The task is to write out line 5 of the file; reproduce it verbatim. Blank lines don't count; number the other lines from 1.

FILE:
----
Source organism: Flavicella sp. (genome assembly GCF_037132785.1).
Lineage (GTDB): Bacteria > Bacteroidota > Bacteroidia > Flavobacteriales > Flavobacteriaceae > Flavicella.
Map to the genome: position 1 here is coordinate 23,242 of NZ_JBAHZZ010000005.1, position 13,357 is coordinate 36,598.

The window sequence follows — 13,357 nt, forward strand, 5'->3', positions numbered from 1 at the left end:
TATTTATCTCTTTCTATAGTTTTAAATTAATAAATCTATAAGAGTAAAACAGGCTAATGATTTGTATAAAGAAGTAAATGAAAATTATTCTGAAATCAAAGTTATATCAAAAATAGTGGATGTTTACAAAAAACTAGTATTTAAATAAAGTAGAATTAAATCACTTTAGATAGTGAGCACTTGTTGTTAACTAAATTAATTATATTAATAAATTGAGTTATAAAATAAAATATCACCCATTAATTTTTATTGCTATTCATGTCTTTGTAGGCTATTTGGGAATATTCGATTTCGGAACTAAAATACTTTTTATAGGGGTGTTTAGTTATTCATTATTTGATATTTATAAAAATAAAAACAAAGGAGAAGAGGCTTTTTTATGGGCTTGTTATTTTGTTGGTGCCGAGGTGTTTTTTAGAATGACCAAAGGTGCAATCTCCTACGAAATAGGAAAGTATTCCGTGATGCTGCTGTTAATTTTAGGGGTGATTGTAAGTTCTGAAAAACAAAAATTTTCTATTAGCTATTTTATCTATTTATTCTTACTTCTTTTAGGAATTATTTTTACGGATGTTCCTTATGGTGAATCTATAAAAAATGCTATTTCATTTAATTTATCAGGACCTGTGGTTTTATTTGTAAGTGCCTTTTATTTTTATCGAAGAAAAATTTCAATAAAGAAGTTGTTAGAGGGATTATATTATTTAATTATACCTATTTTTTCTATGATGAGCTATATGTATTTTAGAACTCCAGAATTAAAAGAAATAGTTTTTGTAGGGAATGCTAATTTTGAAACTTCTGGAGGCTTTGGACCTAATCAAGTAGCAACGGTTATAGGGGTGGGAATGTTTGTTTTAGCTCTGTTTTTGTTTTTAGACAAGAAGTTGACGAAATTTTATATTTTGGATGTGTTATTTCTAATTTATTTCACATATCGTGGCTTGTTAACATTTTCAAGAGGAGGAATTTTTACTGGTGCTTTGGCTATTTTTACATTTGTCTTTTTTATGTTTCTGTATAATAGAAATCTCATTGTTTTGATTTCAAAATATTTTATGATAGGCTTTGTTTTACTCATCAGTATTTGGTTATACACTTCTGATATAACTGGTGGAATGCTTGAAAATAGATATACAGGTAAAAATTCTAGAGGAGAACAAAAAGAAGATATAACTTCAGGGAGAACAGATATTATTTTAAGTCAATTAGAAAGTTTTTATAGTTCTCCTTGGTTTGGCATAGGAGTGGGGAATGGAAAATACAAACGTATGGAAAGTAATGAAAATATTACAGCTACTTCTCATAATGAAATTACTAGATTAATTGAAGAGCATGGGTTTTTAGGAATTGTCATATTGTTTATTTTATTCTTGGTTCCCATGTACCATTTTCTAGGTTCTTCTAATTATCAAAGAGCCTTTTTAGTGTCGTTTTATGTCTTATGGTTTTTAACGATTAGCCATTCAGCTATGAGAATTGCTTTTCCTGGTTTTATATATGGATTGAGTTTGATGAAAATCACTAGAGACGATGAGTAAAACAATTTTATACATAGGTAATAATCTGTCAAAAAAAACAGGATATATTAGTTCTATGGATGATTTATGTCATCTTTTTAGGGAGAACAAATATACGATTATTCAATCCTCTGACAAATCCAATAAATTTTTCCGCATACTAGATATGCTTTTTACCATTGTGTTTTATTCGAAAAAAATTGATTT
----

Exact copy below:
TATTTATCTCTTTCTATAGTTTTAAATTAATAAATCTATAAGAGTAAAACAGGCTAATGATTTGTATAAAGAAGTAAATGAAAATTATTCTGAAATCAAAGTTATATCAAAAATAGTGGATGTTTACAAAAAACTAGTATTTAAATAAAGTAGAATTAAATCACTTTAGATAGTGAGCACTTGTTGTTAACTAAATTAATTATATTAATAAATTGAGTTATAAAATAAAATATCACCCATTAATTTTTATTGCTATTCATGTCTTTGTAGGCTATTTGGGAATATTCGATTTCGGAACTAAAATACTTTTTATAGGGGTGTTTAGTTATTCATTATTTGATATTTATAAAAATAAAAACAAAGGAGAAGAGGCTTTTTTATGGGCTTGTTATTTTGTTGGTGCCGAGGTGTTTTTTAGAATGACCAAAGGTGCAATCTCCTACGAAATAGGAAAGTATTCCGTGATGCTGCTGTTAATTTTAGGGGTGATTGTAAGTTCTGAAAAACAAAAATTTTCTATTAGCTATTTTATCTATTTATTCTTACTTCTTTTAGGAATTATTTTTACGGATGTTCCTTATGGTGAATCTATAAAAAATGCTATTTCATTTAATTTATCAGGACCTGTGGTTTTATTTGTAAGTGCCTTTTATTTTTATCGAAGAAAAATTTCAATAAAGAAGTTGTTAGAGGGATTATATTATTTAATTATACCTATTTTTTCTATGATGAGCTATATGTATTTTAGAACTCCAGAATTAAAAGAAATAGTTTTTGTAGGGAATGCTAATTTTGAAACTTCTGGAGGCTTTGGACCTAATCAAGTAGCAACGGTTATAGGGGTGGGAATGTTTGTTTTAGCTCTGTTTTTGTTTTTAGACAAGAAGTTGACGAAATTTTATATTTTGGATGTGTTATTTCTAATTTATTTCACATATCGTGGCTTGTTAACATTTTCAAGAGGAGGAATTTTTACTGGTGCTTTGGCTATTTTTACATTTGTCTTTTTTATGTTTCTGTATAATAGAAATCTCATTGTTTTGATTTCAAAATATTTTATGATAGGCTTTGTTTTACTCATCAGTATTTGGTTATACACTTCTGATATAACTGGTGGAATGCTTGAAAATAGATATACAGGTAAAAATTCTAGAGGAGAACAAAAAGAAGATATAACTTCAGGGAGAACAGATATTATTTTAAGTCAATTAGAAAGTTTTTATAGTTCTCCTTGGTTTGGCATAGGAGTGGGGAATGGAAAATACAAACGTATGGAAAGTAATGAAAATATTACAGCTACTTCTCATAATGAAATTACTAGATTAATTGAAGAGCATGGGTTTTTAGGAATTGTCATATTGTTTATTTTATTCTTGGTTCCCATGTACCATTTTCTAGGTTCTTCTAATTATCAAAGAGCCTTTTTAGTGTCGTTTTATGTCTTATGGTTTTTAACGATTAGCCATTCAGCTATGAGAATTGCTTTTCCTGGTTTTATATATGGATTGAGTTTGATGAAAATCACTAGAGACGATGAGTAAAACAATTTTATACATAGGTAATAATCTGTCAAAAAAAACAGGATATATTAGTTCTATGGATGATTTATGTCATCTTTTTAGGGAGAACAAATATACGATTATTCAATCCTCTGACAAATCCAATAAATTTTTCCGCATACTAGATATGCTTTTTACCATTGTGTTTTATTCGAAAAAAATTGATTT